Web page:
Well, tomorrow I head to Tokyo in the afternoon – will report back if anything interesting pops up – how can it not, in this fascinating country? Till next time, sayonara.

Wednesday, October 21, 2009

Ikebana International

Ikebana International is a nonprofit group that’s aim is to stimulate and cultivate the continuous study and spread of Ikebana; to develop a better understanding of the Japanese people and likewise a better understanding between all nationalities; to strengthen the friendship between Masters, teachers and students; to stimulate international friendship and spread goodwill throughout the world.


From the Ikebana International website IKEBANA is the Japanese art of flower arrangement. It is more than simply putting flowers in a container. It is a disciplined art form in which the arrangement is a living thing where nature and humanity are brought together. It is steeped in the philosophy of developing a closeness with nature.

As is true of all other arts, IKEBANA is creative expression within certain rules of construction. Its materials are living branches, leaves, grasses, and blossoms. Its heart is the beauty resulting from color combinations, natural shapes, graceful lines, and the meaning latent in the total form of the arrangement. IKEBANA is, therefore, much more than mere floral decoration.”

For more information on this beautiful art form go to:


When a spouse moves to the base here, there is an opportunity to join Ikebana International – they have monthly programs that offer you a chance to get out and experience the culture. Or, if you know someone who is a member, you can attend a monthly program as a guest. This is how I was able to attend the fabulous program offered last week – my friend Kathy asked if I would like to join her and of course I said absolutely! We arrived at the Kita-Kamakura train station and I was surprised to find when I got off the train that this was a tiny stop, in vast contrast to the stations in Tokyo. Back in the states we might call this a one traffic light town (I’m not sure they even had that) – the areas I saw were absolutely charming and there was no doubt as I walked towards the Temple that I was in Japan. We had to walk (imagine that!) up a slight incline to the temple grounds where the program was being held. It was another beautiful Fall day and we headed off – passing lovely traditional Japanese homes with beautiful well manicured gardens and small restaurants with their tempting dishes on display.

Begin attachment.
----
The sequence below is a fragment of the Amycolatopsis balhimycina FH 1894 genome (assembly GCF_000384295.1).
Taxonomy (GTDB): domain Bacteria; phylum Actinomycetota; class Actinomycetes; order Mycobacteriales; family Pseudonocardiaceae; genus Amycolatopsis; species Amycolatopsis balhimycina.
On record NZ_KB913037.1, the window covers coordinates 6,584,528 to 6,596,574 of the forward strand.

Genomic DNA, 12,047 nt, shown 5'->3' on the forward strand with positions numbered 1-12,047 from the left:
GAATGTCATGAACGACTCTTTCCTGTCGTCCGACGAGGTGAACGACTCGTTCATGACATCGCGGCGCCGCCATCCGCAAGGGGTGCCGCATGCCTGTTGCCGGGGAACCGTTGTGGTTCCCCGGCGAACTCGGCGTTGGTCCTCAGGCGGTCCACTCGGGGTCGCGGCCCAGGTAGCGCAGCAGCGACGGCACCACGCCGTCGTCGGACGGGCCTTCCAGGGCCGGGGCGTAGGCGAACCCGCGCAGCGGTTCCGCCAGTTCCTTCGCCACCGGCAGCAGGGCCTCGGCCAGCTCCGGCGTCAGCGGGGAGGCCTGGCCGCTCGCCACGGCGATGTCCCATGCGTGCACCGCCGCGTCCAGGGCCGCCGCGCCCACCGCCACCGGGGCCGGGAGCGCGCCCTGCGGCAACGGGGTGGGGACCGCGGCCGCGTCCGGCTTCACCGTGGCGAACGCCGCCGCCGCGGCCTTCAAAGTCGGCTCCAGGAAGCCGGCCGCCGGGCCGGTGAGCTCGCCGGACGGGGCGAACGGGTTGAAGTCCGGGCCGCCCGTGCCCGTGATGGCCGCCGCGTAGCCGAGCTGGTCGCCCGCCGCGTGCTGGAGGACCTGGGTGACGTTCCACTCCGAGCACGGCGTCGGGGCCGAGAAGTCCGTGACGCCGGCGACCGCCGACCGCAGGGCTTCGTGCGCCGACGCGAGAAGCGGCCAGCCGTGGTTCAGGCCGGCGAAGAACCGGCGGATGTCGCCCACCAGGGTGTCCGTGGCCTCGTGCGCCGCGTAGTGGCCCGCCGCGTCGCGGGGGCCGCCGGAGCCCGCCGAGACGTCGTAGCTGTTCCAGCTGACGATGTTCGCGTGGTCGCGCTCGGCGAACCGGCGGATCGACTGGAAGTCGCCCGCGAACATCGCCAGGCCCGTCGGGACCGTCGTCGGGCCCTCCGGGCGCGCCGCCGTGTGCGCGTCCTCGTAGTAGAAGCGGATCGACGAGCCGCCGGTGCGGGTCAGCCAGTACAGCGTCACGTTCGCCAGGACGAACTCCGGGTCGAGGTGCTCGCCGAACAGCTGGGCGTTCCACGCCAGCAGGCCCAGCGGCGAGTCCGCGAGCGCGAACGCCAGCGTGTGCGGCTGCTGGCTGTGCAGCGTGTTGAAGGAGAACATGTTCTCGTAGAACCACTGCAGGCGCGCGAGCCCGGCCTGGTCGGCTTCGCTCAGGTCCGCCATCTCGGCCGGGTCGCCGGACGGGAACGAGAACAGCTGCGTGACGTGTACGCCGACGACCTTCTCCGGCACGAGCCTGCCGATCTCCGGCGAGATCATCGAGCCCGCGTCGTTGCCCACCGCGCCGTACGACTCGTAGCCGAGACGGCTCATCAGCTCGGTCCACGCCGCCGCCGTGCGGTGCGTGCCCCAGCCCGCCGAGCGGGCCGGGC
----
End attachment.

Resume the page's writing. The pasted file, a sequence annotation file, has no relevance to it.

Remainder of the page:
Kita-Kamakura is the home to the oldest Zen training monastery in Japan, Kencho-ji, and it is the first-ranked of the five great Zen temples of Kamakura. Work on the temple was completed in the fifth year of the Kencho Era (1253), from which the temple takes it’s name. The grounds of Kencho-ji house 10 sub-temples and 10 main buildings. These areas were restored after fires destroyed the buildings in the 14th and 15th centuries. The program was held in the Hojo (main hall) and it is often called the Ryuo-den (Dragon King Hall). The building was first used as the chief priest’s residence, but it is now used in the performance of religious services.

Kadou Honnoji

There are many different schools of Ikebana. Here on base, there are two different styles of classes offered at the community center where you can work with a master sensi (teacher) who has been trained and received certification in their respective schools. The Ikebana demonstration at the Kencho-ji was being performed by Tenshin Nakano – and when I say performed, I mean it - he stretched out his arms holding various organic pieces clipping away like Edward Scissorshand, until he had achieved the shape in mind or he used his clippers to score horizontal lines on the branches and then pressed them to his head until the form was reached and we could hear the branches cracking as he worked to achieve the arc of the branch he was seeking. He also used his metal clippers to sound out a beat while he was mulling over a piece before placing it in the container - reminding me of the chefs at the Japanese hibachi restaurants who perform with their knives. It was like no flower arranging demonstration I'd ever witnessed and Mr. Tenshin Nakano was the most theatrical flower arranger I’ve ever seen! He is from Kyoto and is the son and grandson of famous flower masters of the Kadou Honnoji School of Ikebana. There had to be absolute silence and no photos while he created the five different arrangements. After all 5 arrangements were completed he opened up the floor to questions and from that I scribbled down notes as quickly as I could – he was asked "what does he think of while he is creating his work?" and his response was as follows (now, this was through a translator so if I’ve lost something in translation I apologize to the artist):

The first arrangement he thought of a Dragon and he used rikka, which is the oldest style of Ikebana.

The second arrangement, he was thinking of the branch of heaven (highest branch), the branch of man (middle), finally the branch of Earth (lowest).

The third arrangement was about opposites – bringing the green line over the black surface.